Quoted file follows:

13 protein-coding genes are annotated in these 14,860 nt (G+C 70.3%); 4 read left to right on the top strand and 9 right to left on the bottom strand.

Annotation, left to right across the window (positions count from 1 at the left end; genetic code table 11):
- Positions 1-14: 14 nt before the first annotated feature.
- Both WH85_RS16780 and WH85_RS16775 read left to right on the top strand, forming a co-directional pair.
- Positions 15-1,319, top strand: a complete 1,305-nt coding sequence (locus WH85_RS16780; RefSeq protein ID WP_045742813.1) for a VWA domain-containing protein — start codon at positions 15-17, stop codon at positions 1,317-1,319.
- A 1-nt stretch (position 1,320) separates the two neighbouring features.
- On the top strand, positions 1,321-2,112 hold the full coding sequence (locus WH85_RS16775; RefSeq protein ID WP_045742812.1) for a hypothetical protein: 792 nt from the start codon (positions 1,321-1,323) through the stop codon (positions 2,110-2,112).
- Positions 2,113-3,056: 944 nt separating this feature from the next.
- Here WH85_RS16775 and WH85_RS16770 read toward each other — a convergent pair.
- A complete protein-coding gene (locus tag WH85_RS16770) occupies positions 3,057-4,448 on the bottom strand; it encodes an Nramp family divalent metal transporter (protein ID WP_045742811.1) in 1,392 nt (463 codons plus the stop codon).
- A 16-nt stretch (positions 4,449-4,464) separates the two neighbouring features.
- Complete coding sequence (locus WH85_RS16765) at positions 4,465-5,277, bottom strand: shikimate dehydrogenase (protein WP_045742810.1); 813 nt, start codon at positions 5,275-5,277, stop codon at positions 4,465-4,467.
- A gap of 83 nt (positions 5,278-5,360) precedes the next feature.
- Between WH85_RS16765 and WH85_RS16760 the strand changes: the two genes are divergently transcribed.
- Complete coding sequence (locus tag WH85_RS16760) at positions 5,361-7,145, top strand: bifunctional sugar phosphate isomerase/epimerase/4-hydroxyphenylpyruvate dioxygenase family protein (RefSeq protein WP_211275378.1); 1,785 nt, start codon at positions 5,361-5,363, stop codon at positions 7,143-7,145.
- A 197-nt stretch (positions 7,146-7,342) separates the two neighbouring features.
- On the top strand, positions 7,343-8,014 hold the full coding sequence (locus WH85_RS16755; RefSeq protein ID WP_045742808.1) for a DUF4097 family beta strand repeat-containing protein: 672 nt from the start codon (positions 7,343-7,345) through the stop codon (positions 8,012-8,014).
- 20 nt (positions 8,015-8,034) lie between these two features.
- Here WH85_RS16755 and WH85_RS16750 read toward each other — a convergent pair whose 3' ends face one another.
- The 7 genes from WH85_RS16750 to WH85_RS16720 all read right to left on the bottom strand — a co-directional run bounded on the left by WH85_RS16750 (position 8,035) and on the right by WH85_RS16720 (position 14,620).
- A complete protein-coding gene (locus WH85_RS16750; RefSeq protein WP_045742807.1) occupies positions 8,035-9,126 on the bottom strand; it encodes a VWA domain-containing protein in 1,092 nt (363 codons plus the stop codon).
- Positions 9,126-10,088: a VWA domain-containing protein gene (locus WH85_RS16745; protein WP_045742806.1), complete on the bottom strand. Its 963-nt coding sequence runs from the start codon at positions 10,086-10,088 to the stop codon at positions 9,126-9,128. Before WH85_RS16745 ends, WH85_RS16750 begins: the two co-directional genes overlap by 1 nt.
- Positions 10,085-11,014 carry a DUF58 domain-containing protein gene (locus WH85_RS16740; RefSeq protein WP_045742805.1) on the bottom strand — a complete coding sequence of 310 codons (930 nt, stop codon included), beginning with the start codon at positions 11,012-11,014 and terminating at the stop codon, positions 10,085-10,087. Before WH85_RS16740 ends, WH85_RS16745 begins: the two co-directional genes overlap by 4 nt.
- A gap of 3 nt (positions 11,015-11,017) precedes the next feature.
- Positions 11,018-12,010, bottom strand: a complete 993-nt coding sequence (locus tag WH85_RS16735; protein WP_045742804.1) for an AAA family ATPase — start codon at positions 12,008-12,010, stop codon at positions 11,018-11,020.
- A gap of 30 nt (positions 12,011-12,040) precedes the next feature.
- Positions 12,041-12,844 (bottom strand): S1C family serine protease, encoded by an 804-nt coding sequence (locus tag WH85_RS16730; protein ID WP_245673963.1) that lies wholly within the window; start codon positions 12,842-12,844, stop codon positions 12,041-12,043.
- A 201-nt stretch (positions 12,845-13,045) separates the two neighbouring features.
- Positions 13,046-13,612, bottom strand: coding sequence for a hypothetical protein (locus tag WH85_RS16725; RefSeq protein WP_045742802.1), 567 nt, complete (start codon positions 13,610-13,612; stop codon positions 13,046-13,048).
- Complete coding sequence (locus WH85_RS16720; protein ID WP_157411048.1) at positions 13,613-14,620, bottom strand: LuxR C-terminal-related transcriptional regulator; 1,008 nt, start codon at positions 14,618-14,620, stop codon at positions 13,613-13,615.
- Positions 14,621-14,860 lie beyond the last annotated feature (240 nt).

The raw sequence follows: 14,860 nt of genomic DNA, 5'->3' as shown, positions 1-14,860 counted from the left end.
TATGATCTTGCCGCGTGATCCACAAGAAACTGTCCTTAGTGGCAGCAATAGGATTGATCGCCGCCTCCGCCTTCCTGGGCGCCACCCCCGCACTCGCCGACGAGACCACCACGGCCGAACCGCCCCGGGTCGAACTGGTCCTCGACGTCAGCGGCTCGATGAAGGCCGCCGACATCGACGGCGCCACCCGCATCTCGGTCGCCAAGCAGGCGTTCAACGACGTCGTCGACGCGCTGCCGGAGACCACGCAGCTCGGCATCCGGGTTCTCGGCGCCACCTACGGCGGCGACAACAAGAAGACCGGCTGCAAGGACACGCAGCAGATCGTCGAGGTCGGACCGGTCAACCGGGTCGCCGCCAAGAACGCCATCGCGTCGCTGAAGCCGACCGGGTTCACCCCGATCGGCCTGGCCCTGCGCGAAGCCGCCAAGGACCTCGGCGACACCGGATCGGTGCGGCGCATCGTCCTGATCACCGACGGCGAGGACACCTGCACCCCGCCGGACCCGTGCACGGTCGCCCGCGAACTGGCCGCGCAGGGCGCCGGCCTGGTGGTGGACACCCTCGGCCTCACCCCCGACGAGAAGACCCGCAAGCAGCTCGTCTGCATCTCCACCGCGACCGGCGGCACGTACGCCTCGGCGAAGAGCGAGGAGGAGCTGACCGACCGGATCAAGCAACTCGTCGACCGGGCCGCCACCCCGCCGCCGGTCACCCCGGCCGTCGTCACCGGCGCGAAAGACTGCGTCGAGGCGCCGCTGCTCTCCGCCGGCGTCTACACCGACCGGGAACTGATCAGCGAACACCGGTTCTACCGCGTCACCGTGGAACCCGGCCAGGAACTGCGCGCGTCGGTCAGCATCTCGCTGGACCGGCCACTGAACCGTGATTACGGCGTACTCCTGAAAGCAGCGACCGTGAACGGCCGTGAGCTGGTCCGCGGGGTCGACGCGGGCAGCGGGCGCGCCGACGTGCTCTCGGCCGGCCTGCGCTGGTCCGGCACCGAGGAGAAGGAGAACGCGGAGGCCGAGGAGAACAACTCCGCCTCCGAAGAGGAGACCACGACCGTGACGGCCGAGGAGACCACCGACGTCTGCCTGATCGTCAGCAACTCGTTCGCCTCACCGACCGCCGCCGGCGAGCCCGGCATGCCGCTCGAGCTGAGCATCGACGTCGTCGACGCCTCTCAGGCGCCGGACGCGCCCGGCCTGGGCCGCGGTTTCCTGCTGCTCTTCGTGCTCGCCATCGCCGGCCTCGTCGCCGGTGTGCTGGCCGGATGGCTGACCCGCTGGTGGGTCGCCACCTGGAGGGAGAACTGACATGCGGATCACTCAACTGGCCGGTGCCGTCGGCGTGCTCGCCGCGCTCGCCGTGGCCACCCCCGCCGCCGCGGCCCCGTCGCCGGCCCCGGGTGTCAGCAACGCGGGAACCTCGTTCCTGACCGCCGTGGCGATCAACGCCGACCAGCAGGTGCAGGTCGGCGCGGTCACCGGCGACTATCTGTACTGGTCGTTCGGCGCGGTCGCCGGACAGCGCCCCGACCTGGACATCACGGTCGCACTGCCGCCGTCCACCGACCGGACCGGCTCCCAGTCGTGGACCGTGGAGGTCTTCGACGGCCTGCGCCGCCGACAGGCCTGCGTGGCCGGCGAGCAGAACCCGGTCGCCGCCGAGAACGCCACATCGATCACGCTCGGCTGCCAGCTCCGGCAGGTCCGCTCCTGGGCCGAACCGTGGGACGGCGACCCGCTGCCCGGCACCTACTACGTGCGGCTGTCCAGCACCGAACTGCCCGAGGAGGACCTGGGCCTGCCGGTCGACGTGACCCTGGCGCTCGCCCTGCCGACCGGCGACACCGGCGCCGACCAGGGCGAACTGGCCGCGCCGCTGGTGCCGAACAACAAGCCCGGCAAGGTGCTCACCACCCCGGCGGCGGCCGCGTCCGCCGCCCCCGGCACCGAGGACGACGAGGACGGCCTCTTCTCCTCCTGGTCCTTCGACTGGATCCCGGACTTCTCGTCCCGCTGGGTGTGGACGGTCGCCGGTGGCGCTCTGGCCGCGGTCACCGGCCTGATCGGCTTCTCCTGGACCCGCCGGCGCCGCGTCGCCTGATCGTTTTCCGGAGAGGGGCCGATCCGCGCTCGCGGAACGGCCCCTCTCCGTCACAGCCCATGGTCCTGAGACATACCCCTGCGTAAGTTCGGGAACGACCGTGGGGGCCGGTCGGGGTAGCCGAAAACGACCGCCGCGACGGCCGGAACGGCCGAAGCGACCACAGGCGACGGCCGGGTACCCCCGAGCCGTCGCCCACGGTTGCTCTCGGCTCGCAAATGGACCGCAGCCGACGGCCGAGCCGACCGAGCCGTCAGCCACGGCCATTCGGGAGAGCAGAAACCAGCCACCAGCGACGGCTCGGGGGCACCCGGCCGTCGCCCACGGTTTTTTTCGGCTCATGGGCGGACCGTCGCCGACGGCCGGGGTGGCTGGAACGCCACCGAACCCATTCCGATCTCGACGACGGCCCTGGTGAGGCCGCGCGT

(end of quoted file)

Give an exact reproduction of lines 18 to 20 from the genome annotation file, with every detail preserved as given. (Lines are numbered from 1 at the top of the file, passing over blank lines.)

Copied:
- 20 nt (positions 8,015-8,034) lie between these two features.
- Here WH85_RS16755 and WH85_RS16750 read toward each other — a convergent pair whose 3' ends face one another.
- The 7 genes from WH85_RS16750 to WH85_RS16720 all read right to left on the bottom strand — a co-directional run bounded on the left by WH85_RS16750 (position 8,035) and on the right by WH85_RS16720 (position 14,620).